Committee for Children Blog

Book Review: The Brand New Kid

by Katie Couric
Reading level: Preschool–Grade 2

Second-grader Lazlo S. Gasky seems different from the other kids at Brookhaven School. His white-blond hair sticks up all over, his vivid blue eyes and super-pink lips stand out against his pale complexion, his accent sounds “strange” to the other students, and he is brand new to his class (perhaps one of the most “different” traits possible in second grade).

Author Katie Couric’s lively rhyme portrays young Lazlo’s journey from the pain of peer rejection to the joy of new friendship and acceptance. Illustrator Marjorie Priceman’s lovely watercolor images add crucial depth to Couric’s story, which gives voice to the important messages of tolerance, respect, and kindness. The expert illustrations bring the tale to life and virtually guarantee that kids will understand (and be interested in) Lazlo’s situation, including the emotions of the main characters and others depicted on the sidelines.

In her introduction to The Brand New Kid, Katie Couric says, “I hope that The Brand New Kid can be used as a springboard to talk about basic human kindness and compassion in our daily lives…I hope this story will inspire all of us to reach out and make someone feel a little less scared and a little less lonely.”

The book can be used as a starting point for discussions about kindness, respect, and tolerance with kindergarten through second-grade students. But students of all ages can learn from the book’s message, so feel free to use this activity with the upper grades too.

Classroom Discussion

Imagine Lazlo

Reread pages 11–15 to students. Before you begin, say, “As you listen, close your eyes and imagine that you are Lazlo.” Afterward, invite volunteer “Lazlos” to describe how they felt during the reading.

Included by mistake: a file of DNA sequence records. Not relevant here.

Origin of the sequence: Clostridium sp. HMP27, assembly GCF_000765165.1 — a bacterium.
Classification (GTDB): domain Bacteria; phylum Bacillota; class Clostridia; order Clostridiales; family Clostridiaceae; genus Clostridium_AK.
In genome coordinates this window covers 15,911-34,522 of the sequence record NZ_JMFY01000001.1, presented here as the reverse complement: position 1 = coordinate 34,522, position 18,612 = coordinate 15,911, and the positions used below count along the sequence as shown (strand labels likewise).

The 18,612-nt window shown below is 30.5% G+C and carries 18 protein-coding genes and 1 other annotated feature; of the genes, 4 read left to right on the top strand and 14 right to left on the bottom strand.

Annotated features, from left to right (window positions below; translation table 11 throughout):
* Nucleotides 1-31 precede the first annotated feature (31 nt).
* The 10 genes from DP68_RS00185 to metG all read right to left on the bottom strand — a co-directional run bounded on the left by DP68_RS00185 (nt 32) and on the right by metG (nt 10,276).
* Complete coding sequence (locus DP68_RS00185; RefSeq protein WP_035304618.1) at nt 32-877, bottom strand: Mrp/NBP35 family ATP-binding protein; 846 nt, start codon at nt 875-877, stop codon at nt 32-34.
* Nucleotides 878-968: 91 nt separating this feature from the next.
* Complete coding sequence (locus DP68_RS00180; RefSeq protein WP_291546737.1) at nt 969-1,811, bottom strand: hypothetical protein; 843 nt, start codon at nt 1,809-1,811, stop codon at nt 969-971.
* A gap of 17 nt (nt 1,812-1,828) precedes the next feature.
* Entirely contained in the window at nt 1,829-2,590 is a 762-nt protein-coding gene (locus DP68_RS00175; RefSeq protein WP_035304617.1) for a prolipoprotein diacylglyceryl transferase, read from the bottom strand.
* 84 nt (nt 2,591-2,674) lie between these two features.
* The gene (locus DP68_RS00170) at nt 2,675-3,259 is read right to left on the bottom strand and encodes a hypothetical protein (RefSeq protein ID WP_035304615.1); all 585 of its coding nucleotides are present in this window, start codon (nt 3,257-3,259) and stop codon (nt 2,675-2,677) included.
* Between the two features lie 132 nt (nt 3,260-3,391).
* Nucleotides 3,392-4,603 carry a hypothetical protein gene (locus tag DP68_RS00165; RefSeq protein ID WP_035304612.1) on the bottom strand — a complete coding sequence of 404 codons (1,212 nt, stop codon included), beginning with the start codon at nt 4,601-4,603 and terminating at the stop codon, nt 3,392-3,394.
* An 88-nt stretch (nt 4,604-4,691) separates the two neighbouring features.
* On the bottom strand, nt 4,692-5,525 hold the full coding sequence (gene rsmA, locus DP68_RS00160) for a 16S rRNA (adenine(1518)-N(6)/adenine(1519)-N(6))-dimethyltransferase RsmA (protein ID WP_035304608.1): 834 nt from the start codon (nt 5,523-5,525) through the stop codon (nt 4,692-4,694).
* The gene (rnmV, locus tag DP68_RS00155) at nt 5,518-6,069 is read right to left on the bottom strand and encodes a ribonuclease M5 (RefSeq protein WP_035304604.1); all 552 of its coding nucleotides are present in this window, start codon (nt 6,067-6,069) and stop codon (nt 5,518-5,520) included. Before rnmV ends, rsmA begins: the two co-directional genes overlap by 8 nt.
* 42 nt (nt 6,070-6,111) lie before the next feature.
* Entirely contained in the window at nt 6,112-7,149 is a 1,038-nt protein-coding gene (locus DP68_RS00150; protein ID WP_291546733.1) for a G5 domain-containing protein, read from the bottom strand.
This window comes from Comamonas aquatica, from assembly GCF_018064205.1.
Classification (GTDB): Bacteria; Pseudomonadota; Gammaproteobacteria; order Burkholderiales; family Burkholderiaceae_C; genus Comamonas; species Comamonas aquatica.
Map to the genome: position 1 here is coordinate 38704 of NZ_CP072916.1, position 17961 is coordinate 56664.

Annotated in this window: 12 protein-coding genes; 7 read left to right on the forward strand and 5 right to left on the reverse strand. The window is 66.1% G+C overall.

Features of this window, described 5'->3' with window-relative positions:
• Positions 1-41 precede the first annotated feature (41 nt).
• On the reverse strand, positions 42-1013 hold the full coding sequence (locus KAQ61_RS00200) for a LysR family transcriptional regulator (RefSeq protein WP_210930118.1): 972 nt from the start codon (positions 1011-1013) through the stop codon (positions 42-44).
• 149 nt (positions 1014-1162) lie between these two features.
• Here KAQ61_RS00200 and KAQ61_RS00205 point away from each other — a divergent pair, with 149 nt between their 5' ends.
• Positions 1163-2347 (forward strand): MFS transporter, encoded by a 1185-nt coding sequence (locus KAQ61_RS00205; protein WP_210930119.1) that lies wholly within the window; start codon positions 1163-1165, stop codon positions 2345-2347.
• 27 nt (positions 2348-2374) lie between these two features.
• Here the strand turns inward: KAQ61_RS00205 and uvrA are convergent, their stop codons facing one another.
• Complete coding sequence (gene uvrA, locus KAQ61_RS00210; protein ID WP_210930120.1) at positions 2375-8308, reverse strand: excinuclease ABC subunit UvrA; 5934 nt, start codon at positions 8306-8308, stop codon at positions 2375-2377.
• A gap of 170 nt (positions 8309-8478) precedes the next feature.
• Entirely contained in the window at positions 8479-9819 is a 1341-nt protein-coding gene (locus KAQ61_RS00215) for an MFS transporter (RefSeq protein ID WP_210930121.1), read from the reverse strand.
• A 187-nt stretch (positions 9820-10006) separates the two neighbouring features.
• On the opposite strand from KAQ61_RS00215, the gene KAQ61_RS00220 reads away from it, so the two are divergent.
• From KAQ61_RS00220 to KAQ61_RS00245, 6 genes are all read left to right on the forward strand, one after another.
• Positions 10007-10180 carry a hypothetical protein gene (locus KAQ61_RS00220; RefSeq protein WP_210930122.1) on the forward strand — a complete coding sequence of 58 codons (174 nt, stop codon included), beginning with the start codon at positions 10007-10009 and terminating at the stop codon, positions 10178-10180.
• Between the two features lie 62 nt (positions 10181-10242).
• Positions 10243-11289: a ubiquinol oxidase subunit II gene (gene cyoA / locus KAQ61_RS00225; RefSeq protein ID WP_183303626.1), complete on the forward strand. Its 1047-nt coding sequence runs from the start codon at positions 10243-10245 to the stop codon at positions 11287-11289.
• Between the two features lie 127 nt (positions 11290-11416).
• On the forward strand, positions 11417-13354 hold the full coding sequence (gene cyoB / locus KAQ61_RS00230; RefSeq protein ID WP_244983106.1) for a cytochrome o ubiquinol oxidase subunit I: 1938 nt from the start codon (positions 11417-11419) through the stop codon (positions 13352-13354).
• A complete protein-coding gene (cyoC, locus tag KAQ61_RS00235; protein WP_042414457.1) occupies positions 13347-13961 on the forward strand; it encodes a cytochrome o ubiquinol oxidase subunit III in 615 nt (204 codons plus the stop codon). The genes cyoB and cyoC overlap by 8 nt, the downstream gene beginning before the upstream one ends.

Talk About Feelings

Show students the illustrations on pages 19 and 20 of the book. Have students describe what is happening in each picture. Ask the following questions:

  • How do you think Lazlo feels in the first picture? (Sad, lonely.)
  • What clues do you see in his body and on his face? (His sad face, his head is hanging.)
  • How do you think Lazlo feels in the second picture? (Happy, surprised.)
  • What clues do you see in his body and on his face? (He is smiling, his eyes are wide open.)

Follow up by asking, “What could you do if you noticed that a new student at our school looked like Lazlo does in the first picture?”

Define Respect

Present the following Steps to Respect definition of respect to students: “Respect means treating people the way you want to be treated. Everyone deserves to be treated with respect.” Invite students to brainstorm a list of specific behaviors that demonstrate respect.

Encourage students to pick a respectful behavior to use throughout the week.

Lisa L. Owens
Freelance Writer